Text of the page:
A laser that doesn't penetrate the skin could replace painful finger pricking for diabetics.
The new technology, developed by a team at the University of Leeds in the United Kingdom, incorporates low-powered lasers in a small device that enables continuous blood sugar monitoring. Without the need for an implant, the device may be an ideal type of technology to develop into a wearable system.
"As well as being a replacement for finger-prick testing, this technology opens up the potential for people with diabetes to receive continuous readings, meaning they are instantly alerted when intervention is needed," said Gin Jose, developer of the technology and professor at the University of Leeds.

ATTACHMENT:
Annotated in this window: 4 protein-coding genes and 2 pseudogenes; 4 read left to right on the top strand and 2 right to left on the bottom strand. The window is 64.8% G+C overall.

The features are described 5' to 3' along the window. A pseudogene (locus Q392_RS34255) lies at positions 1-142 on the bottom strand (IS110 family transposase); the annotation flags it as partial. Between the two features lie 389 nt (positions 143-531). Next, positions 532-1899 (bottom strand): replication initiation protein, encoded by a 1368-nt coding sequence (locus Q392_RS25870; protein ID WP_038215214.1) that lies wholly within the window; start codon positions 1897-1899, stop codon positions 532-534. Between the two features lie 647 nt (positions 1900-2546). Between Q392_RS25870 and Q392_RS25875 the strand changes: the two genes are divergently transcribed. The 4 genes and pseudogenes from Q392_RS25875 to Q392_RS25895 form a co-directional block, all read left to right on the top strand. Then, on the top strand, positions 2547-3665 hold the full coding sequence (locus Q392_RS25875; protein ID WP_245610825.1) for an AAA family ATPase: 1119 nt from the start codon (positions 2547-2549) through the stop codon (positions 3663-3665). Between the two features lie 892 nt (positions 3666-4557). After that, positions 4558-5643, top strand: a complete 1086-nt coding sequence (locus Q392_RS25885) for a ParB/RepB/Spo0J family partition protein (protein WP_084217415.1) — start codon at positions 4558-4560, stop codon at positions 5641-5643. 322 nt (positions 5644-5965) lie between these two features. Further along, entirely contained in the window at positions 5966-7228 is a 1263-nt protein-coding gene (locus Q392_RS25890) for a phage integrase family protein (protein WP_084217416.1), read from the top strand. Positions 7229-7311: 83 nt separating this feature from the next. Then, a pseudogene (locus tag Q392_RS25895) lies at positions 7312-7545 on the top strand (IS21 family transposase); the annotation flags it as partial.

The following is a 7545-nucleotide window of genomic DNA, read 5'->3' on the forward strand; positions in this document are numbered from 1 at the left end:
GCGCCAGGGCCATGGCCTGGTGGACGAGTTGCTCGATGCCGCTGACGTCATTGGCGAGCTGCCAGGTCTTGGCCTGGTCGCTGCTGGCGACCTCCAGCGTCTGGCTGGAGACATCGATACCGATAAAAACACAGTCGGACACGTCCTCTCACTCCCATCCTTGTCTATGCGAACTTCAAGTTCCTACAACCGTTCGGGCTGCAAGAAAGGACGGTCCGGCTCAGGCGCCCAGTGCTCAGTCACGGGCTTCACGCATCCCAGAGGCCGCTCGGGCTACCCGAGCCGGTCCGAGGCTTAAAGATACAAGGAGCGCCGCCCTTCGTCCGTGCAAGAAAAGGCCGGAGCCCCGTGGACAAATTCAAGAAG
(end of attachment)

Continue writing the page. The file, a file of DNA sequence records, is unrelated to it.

A device that suits your lifestyle
The glass used in the sensors, Jose said, acts in a similar way as glass used in smartphones, making it more affordable than some other types of self-monitoring systems.
The team aims to develop two types of devices for consumers: one that is a finger-touch system and another that is a continuous wearable system for ongoing monitoring.
The pilot clinical trial suggests the technology can perform as well as conventional systems, but more research will be done to further develop the product before it's available to consumers.